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In late April 2003 I picked up a piece of water plant from the lode in Soham and 'installed' it in our newly created garden pond. The plant flourished.
The first photo below is of a pair of damsel flies in process of depositing their eggs, perched on a leaf of the plant in our pond. Also with the plant are floating leaves of water starwort. This photo was taken about 3 weeks after installing a 30cm length, which shows its rapid growth!
By August, the plant had spread itself around two sides of our pond which measures about 3 by 3.5 metres. It had also embedded some of its runners in the turf around the pond edges.
However I had still not identified it as it was not included in any of the several wild plant books I possess. So I emailed the Natural History Museum, describing the plant. Yes, I could send them a specimen. However, if it was what I though it was, the expert to contact was a Dr .... (I shall not give a name here). He lived in Warboys - which is not a huge distance from myself. So I phoned the good doctor and described the plant.
That sounds like Hydrocotyle Ranunculoides he told me. It's a recognised biological hazard of a plant and if you find it in UK waterways, you should inform the appropriate authority. We discussed other identifying features and, knowing a name to search for, I did a Google search for Hydrocotyle Ranunculoides. There are a lot of mentions!
I had in fact thought that the leaves did indeed resemble those of Hydrocotyle vulgaris - the marsh pennywort, which is a common UK water plant and which I also had in the pond. I had not realised that it, too, might be a hydrocotyle. I had thought it looked most like an unusual batrachian ranunculus - maybe not such a bad guess as is is hydrocotyle ranunculoides
It has several features:
Having identified it, it suddenly became a good deal less attractive and we immediately removed armsfull of the stuff from the pond. Not too difficult as the pond has a butyl liner, However, where it's established itself in the turf, removal is not a quick process. However I don't think it will survive in the lawn for long, as it should not take much mowing!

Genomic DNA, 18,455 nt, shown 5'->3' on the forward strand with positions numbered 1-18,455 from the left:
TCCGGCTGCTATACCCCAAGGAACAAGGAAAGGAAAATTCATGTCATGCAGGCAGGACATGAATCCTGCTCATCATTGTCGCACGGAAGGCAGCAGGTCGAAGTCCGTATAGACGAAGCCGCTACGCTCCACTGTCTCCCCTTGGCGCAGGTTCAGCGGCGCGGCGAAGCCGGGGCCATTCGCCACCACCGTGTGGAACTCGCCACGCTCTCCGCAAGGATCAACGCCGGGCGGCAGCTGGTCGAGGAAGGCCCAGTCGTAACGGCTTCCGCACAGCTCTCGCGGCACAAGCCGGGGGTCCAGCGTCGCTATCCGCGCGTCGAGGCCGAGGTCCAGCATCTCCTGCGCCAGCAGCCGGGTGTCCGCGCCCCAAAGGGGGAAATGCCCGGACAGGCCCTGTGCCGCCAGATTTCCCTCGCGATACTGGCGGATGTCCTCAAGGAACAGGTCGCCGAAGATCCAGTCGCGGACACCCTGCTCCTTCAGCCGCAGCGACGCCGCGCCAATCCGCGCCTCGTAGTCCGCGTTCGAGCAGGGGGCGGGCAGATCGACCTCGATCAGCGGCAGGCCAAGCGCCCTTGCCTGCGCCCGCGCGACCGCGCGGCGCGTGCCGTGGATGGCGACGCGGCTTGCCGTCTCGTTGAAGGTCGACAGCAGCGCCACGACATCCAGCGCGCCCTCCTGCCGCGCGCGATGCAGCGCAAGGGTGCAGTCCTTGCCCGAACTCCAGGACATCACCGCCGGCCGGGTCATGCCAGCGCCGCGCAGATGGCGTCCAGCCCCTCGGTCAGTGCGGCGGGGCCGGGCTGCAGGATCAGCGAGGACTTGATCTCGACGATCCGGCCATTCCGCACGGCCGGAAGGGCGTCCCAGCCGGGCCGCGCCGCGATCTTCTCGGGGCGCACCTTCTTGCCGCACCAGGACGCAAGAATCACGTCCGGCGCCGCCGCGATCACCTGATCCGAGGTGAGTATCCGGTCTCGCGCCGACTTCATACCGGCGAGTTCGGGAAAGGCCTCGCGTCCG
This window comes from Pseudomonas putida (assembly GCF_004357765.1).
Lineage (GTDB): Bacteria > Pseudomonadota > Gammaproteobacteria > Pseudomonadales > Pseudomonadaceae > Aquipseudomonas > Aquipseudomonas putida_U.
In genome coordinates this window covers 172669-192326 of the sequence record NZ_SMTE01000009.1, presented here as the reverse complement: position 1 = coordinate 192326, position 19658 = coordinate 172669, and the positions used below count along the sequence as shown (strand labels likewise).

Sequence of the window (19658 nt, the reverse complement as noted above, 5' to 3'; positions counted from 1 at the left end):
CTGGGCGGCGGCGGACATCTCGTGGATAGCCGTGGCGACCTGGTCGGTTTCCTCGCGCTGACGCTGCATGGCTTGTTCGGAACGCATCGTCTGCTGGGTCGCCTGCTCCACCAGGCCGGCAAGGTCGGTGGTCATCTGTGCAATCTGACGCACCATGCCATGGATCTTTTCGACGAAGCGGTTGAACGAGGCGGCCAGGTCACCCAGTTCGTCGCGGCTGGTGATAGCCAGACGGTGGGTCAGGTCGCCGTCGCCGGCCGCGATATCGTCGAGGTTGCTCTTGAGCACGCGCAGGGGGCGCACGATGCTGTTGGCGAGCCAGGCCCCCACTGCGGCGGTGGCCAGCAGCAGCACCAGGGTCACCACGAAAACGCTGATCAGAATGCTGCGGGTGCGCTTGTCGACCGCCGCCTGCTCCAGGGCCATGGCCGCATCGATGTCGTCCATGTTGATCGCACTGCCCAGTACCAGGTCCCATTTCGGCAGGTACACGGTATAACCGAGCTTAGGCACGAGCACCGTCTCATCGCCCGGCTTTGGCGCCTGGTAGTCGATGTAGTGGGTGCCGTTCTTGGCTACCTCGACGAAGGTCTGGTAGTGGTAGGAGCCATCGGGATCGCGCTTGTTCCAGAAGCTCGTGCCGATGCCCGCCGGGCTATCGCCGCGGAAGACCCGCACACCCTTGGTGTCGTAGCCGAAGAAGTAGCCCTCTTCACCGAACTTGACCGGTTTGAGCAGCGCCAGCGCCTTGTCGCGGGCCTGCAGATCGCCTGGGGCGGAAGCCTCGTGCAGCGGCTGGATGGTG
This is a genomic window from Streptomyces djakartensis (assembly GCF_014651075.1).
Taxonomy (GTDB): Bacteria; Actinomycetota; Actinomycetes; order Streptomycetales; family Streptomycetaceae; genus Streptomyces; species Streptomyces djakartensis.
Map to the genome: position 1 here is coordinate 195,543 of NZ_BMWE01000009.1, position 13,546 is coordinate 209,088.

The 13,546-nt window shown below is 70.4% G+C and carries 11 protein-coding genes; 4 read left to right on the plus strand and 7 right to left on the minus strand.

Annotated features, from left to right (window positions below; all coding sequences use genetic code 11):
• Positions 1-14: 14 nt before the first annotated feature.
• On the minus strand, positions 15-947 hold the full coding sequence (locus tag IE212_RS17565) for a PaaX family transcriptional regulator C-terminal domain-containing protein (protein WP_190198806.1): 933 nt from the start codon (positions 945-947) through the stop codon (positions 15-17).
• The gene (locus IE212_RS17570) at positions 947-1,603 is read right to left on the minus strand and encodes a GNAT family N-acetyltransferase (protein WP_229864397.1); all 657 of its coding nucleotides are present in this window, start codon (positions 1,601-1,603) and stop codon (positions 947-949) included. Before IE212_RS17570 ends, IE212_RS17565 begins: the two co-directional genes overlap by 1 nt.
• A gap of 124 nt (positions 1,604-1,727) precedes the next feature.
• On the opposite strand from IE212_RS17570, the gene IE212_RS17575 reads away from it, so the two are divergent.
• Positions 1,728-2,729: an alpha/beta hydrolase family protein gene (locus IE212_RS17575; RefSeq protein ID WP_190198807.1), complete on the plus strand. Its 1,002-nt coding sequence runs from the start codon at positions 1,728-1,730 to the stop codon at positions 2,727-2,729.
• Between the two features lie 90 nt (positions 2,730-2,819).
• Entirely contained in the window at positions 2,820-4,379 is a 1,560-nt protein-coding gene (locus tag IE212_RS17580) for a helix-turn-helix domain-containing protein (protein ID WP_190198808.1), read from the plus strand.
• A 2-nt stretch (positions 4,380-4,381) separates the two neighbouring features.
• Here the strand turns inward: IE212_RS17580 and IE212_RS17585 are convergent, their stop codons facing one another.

The plant dies back in winter, but shoots and roots survive in the bank and mud and these quickly grow into new plants in spring. The plant is nearly as happy growing free in the water as it is growing on mud: when floating in the water the roots and stems (photo 4) form a tangled, floating mat from which the leaves emerge. The plant has phenomenal growth abilities and can quickly choke a river.
As a flowering plant, it scores zero points: the flowers, though compound, are tiny and insignificant, so it's quite difficult to find them. The second photo shows a flower - as you can see it's compound, and the Hydrocoytlye family is related to the umbellifers.
On August 31st 2003, we took a look at Soham lode to see what was the situation. It is indeed well established in Soham Lode: the mill pond at map reference TL 589 730 is dominated by large drifts of it and there are plenty of vigorous growths of HR down stream as far as I investigated, to the railway line at map reference TL 585 730.
The first picture in the second row show a mats of the plant in Soham lode and the second is view of the Mill pool where it is now a dominant species.
The plant is a fine and beautiful pond plant - if you have a liner so that it cannot get well established in the margins. However it is dangerous and if you should have it in your pond, be very careful not to introduce it into any natural waterway or pond.
Should you find it in the wild, contact your nearest Environment Agency branch and inform them. It is a very fragile plant that grows easily from a single node. The leaf nodes are about 30mm apart so it only takes a tiny fragment to spread the plant.
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Last modified: Wed, 10 Jan 2018 11:03:19 GMT
Page first published 13th September 2003
Page written and © 2003 - 2018 Richard Torrens